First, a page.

Re: New passenger services keep fliers in touch

Rohit Khare (
Wed, 9 Oct 1996 11:09:44 -0400

More cool stuff: inflight gambling coupled with inflight ATMs. This
*cannot* be a good idea...=20

As for the airfone pricing, USAT hints elsewhwer that the real big win is
the possibility of a $30 unlimited-calling December holiday card from GTE.
Oh man oh man.. RK

Preview: What you will be seeing in airplane cabins

The World Airline Entertainment Association's conference is an ideal plac=
to preview what's coming to airplane cabins. WAEA members work for 300
airlines, making decisions on everything from movies to safety videos. Mo=
than 1,000 airline representatives and suppliers attended last week's sho=

=95Airfone pricing: GTE Airfone is cutting prices for short phone calls f=
airplanes, dropping the price of a 1-minute call to $6.27 from $15. GTE
Airfone hinted at new prices last week, but didn't plan to unveil them
until they took effect Nov. 1. It decided to change its plans after a USA
TODAY story Monday on falling prices for in-flight phones. GTE launched a
$15-a-call rate in May and has been testing flat-rate pricing for shorter
calls made from its seat-back airplane phones on TWA and the USAir Shuttl=
Starting Nov. 1, GTE will charge $2.99 a minute up to a maximum $15 for a
call. Callers also will pay a $2.99 set-up fee and 29 cents a minute. GTE
has phones on Delta, Midwest Express, Reno, TWA, United and USAir.=20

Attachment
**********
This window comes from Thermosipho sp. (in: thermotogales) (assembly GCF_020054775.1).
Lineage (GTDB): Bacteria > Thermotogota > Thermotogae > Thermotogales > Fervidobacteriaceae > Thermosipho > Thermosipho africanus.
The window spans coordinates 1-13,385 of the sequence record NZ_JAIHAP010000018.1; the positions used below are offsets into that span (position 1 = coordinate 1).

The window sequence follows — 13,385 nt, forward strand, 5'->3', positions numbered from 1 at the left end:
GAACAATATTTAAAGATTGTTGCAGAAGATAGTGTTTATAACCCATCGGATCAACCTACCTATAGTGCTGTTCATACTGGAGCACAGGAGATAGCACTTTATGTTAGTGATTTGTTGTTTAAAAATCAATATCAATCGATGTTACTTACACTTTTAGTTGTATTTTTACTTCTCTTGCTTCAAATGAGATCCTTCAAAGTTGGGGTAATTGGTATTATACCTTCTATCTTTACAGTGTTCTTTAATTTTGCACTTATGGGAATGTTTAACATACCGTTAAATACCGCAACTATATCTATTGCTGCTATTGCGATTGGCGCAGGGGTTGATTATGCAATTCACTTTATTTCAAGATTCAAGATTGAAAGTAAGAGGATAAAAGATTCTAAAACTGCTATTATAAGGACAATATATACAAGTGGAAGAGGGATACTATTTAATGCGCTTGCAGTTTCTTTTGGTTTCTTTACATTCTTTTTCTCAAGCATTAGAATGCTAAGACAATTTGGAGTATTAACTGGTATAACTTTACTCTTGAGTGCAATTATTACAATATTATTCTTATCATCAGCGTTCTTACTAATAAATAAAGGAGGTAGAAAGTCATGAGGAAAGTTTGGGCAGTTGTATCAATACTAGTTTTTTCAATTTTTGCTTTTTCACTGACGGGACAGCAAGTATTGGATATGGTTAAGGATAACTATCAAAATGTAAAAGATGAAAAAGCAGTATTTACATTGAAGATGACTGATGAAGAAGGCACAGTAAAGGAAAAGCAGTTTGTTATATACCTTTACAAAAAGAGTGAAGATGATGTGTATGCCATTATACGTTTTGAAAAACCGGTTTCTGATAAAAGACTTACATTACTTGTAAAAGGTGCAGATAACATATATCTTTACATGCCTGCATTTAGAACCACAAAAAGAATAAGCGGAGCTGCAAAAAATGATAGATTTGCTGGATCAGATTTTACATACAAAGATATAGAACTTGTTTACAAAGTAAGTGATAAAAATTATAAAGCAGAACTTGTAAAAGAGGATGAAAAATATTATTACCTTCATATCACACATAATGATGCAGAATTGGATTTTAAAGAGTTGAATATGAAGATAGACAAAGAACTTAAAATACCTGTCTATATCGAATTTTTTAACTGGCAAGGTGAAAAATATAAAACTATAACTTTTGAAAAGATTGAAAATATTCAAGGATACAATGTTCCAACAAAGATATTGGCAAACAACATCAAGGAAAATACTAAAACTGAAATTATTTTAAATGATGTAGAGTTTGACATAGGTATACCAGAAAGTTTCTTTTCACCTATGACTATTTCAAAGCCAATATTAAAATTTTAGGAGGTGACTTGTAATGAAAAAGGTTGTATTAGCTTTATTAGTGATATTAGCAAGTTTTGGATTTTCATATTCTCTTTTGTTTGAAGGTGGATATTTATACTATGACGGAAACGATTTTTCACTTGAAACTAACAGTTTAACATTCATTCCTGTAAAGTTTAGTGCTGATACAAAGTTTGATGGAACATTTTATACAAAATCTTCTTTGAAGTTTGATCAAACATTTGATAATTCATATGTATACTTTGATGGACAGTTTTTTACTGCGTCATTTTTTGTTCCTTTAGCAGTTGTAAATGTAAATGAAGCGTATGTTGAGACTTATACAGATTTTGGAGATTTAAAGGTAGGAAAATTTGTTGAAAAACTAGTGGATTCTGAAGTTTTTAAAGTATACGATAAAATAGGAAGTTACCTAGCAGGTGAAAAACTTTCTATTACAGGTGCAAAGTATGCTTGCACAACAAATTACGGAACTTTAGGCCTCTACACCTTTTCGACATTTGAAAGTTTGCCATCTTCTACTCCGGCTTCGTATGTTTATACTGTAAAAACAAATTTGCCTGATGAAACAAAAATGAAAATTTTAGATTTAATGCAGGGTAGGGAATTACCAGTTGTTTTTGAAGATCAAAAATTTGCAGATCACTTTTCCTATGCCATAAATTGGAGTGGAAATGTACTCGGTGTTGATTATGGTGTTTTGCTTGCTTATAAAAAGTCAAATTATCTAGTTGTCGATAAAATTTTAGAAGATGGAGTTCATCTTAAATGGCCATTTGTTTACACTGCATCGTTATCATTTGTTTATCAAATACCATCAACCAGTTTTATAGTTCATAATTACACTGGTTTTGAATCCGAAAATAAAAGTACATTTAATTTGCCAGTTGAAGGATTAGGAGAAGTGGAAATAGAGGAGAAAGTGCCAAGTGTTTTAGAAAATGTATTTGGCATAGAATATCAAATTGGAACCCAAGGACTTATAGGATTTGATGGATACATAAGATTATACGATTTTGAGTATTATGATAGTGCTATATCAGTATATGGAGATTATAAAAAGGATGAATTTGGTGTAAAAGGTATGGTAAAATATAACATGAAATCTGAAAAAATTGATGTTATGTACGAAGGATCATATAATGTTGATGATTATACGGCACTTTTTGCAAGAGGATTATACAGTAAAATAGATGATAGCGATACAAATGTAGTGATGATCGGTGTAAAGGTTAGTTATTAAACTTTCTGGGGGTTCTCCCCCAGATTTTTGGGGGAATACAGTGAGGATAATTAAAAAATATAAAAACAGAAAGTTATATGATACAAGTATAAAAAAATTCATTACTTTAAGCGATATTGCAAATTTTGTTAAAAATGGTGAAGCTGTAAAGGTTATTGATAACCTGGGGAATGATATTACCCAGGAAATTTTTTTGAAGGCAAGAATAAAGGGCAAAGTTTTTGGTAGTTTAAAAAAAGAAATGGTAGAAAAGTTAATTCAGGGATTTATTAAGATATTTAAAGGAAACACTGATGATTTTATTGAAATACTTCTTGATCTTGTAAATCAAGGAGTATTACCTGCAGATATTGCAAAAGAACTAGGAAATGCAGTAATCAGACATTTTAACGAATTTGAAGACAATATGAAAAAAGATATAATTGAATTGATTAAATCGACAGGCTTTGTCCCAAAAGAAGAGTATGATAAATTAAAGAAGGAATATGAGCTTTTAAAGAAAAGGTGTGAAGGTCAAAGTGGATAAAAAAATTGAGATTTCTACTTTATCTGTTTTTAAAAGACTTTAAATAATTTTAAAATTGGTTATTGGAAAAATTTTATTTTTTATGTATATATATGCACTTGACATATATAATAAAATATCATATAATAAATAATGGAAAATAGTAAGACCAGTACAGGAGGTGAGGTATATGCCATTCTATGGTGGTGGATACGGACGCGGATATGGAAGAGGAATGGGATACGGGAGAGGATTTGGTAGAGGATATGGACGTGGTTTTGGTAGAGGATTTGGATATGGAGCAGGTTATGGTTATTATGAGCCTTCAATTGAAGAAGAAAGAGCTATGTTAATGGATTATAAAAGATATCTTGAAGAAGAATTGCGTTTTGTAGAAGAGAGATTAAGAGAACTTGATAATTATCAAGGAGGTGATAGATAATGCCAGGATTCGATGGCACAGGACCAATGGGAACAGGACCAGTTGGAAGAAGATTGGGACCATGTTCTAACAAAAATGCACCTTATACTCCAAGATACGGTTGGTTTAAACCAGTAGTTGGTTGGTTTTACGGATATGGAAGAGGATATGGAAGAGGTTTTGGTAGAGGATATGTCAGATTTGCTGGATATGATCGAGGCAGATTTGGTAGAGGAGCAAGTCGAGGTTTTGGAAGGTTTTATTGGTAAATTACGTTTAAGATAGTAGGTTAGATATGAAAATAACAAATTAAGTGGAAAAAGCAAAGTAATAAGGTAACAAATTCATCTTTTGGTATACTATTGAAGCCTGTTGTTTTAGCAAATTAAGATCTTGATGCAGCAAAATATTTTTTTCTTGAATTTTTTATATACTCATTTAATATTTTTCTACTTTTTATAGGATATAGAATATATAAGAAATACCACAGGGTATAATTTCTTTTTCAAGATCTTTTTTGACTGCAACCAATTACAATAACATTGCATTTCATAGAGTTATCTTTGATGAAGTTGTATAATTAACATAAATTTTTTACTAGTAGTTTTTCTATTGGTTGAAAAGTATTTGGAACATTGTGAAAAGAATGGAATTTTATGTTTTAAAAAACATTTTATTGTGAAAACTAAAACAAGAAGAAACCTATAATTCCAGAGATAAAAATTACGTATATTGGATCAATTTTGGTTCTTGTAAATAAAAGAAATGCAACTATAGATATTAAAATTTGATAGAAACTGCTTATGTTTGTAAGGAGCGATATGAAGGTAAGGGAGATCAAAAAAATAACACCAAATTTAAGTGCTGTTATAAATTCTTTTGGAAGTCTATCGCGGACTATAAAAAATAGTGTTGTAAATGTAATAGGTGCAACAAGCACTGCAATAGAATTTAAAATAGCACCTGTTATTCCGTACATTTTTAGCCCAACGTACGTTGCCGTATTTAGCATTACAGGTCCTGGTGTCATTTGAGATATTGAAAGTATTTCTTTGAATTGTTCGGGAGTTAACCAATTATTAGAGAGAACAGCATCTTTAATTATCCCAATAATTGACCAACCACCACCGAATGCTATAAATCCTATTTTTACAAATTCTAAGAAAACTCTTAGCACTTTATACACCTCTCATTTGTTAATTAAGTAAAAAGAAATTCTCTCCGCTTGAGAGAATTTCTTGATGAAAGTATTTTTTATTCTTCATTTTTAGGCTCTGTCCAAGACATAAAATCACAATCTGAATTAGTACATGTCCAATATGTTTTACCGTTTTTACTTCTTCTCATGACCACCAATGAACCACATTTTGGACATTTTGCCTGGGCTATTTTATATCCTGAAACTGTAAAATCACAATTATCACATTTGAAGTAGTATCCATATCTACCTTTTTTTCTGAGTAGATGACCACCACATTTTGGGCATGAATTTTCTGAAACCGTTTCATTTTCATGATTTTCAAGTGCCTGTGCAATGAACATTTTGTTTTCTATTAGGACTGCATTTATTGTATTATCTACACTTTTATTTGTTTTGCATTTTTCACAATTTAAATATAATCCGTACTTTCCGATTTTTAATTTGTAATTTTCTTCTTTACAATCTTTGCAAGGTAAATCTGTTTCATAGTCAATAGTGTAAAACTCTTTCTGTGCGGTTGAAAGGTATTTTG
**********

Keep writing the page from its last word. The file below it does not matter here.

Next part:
=95Airborne ATM: Cathay Pacific and Swissair are expected to be the first
airlines to test a currency exchange machine on their planes - in March.
The ATM+ was developed by Aero-Design Technology, which made the first
trash compactor for airlines. Fliers insert credit cards, debit cards or
bank ATM cards into the ATM+ and receive paper currency and coins from th=
country of their destination. The ATM+ also can dispense stored-value
cards, such as telephone calling cards or debit cards that could be used
for in-flight gambling. Future versions of the ATM+ will dispense postage
stamps and traveler's checks.=20

=95Seat watching: Interactive entertainment systems at passengers' seats =
be the wave of the future but some airlines are turning to a simpler,
cheaper solution: The Sony Video Walkman. Sony Trans Com, a division of
Sony Electronics, says sales of the Video Walkman to airlines are brisk.
Though Sony Trans Com is developing an in-seat interactive entertainment
system, it won't be ready to fly on airlines until 1998. "This is an
interim solution for airlines that want interactive entertainment without
hard-wiring the whole airplane," says Hank Evers, Sony Trans Com marketin=
director. Like a hand-held VCR, the Video Walkman allows the user to stop=
start, fast forward or play back movies viewed on a 4-inch color screen.
Among airlines using the Video Walkman in first and business classes:
American Airlines, United Airlines, Thai Airways, Canadian International
Airlines and Varig from Argentina. Combining 1995 and 1996 sales, Sony
estimates it will have sold 15,000 Video Walkmans to airlines by Dec. 31.

=95Dry air solution: Dry air is one of fliers' biggest complaints. They'=
not griping for nothing: Cabin air in first class has about a 4% humidity
level; coach class 8% to 12%. That compares with 30% to 50% humidity in a=
on the ground. Those statistics come from Canada's Air Data and France's =
Bozec, two companies that make the Humisphere system to increase humidity
on airplanes. The Humisphere, which is already used on some corporate jet=
can raise humidity to 25%. No major airlines have installed the Humispher=
but Qantas is testing it in the cockpit and Singapore Airlines plans to
test it.
By Donna Rosato, USA TODAY